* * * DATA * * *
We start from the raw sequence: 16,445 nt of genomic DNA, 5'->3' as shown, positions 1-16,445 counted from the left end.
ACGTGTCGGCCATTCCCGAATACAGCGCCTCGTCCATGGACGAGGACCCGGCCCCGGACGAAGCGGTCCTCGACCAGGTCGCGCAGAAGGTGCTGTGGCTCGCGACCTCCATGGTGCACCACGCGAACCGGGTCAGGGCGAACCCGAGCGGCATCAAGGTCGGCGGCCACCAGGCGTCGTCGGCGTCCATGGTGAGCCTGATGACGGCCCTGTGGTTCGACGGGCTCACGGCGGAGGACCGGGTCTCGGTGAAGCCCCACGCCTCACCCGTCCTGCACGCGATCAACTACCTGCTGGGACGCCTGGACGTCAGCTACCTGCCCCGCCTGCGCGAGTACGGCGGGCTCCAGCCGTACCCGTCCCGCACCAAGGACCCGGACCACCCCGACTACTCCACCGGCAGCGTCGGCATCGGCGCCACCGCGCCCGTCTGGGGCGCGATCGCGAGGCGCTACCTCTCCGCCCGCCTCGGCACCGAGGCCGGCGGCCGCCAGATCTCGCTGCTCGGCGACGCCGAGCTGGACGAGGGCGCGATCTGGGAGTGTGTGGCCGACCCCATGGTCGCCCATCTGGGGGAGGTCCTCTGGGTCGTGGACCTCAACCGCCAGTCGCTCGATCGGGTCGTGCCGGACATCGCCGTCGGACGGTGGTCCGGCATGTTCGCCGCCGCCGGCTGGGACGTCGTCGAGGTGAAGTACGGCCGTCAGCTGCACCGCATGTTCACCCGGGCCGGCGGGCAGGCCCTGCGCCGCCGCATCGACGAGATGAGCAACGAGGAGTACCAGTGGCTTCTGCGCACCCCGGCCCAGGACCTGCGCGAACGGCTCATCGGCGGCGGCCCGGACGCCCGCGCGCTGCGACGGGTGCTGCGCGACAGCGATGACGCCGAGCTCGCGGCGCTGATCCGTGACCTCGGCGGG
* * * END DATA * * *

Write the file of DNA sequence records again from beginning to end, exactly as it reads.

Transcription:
We start from the raw sequence: 16,445 nt of genomic DNA, 5'->3' as shown, positions 1-16,445 counted from the left end.
ACGTGTCGGCCATTCCCGAATACAGCGCCTCGTCCATGGACGAGGACCCGGCCCCGGACGAAGCGGTCCTCGACCAGGTCGCGCAGAAGGTGCTGTGGCTCGCGACCTCCATGGTGCACCACGCGAACCGGGTCAGGGCGAACCCGAGCGGCATCAAGGTCGGCGGCCACCAGGCGTCGTCGGCGTCCATGGTGAGCCTGATGACGGCCCTGTGGTTCGACGGGCTCACGGCGGAGGACCGGGTCTCGGTGAAGCCCCACGCCTCACCCGTCCTGCACGCGATCAACTACCTGCTGGGACGCCTGGACGTCAGCTACCTGCCCCGCCTGCGCGAGTACGGCGGGCTCCAGCCGTACCCGTCCCGCACCAAGGACCCGGACCACCCCGACTACTCCACCGGCAGCGTCGGCATCGGCGCCACCGCGCCCGTCTGGGGCGCGATCGCGAGGCGCTACCTCTCCGCCCGCCTCGGCACCGAGGCCGGCGGCCGCCAGATCTCGCTGCTCGGCGACGCCGAGCTGGACGAGGGCGCGATCTGGGAGTGTGTGGCCGACCCCATGGTCGCCCATCTGGGGGAGGTCCTCTGGGTCGTGGACCTCAACCGCCAGTCGCTCGATCGGGTCGTGCCGGACATCGCCGTCGGACGGTGGTCCGGCATGTTCGCCGCCGCCGGCTGGGACGTCGTCGAGGTGAAGTACGGCCGTCAGCTGCACCGCATGTTCACCCGGGCCGGCGGGCAGGCCCTGCGCCGCCGCATCGACGAGATGAGCAACGAGGAGTACCAGTGGCTTCTGCGCACCCCGGCCCAGGACCTGCGCGAACGGCTCATCGGCGGCGGCCCGGACGCCCGCGCGCTGCGACGGGTGCTGCGCGACAGCGATGACGCCGAGCTCGCGGCGCTGATCCGTGACCTCGGCGGG